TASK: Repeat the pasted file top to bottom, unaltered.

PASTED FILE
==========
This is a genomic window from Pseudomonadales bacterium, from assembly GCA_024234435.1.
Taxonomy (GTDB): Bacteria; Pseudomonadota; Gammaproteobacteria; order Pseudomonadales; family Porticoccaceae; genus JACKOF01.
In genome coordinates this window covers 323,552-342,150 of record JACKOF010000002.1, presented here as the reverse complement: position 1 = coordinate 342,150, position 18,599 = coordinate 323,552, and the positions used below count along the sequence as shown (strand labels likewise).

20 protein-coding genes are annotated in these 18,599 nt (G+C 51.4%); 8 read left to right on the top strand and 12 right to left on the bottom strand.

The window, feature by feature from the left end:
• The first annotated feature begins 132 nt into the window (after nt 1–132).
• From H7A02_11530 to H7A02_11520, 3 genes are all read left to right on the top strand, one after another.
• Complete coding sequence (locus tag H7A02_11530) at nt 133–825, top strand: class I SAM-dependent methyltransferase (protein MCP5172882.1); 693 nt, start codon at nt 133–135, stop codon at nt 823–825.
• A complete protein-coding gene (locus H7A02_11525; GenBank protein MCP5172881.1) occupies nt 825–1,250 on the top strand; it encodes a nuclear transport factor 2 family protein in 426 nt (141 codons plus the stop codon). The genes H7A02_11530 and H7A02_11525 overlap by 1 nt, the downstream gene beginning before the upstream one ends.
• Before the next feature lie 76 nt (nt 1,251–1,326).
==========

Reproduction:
This is a genomic window from Pseudomonadales bacterium, from assembly GCA_024234435.1.
Taxonomy (GTDB): Bacteria; Pseudomonadota; Gammaproteobacteria; order Pseudomonadales; family Porticoccaceae; genus JACKOF01.
In genome coordinates this window covers 323,552-342,150 of record JACKOF010000002.1, presented here as the reverse complement: position 1 = coordinate 342,150, position 18,599 = coordinate 323,552, and the positions used below count along the sequence as shown (strand labels likewise).

20 protein-coding genes are annotated in these 18,599 nt (G+C 51.4%); 8 read left to right on the top strand and 12 right to left on the bottom strand.

The window, feature by feature from the left end:
• The first annotated feature begins 132 nt into the window (after nt 1–132).
• From H7A02_11530 to H7A02_11520, 3 genes are all read left to right on the top strand, one after another.
• Complete coding sequence (locus tag H7A02_11530) at nt 133–825, top strand: class I SAM-dependent methyltransferase (protein MCP5172882.1); 693 nt, start codon at nt 133–135, stop codon at nt 823–825.
• A complete protein-coding gene (locus H7A02_11525; GenBank protein MCP5172881.1) occupies nt 825–1,250 on the top strand; it encodes a nuclear transport factor 2 family protein in 426 nt (141 codons plus the stop codon). The genes H7A02_11530 and H7A02_11525 overlap by 1 nt, the downstream gene beginning before the upstream one ends.
• Before the next feature lie 76 nt (nt 1,251–1,326).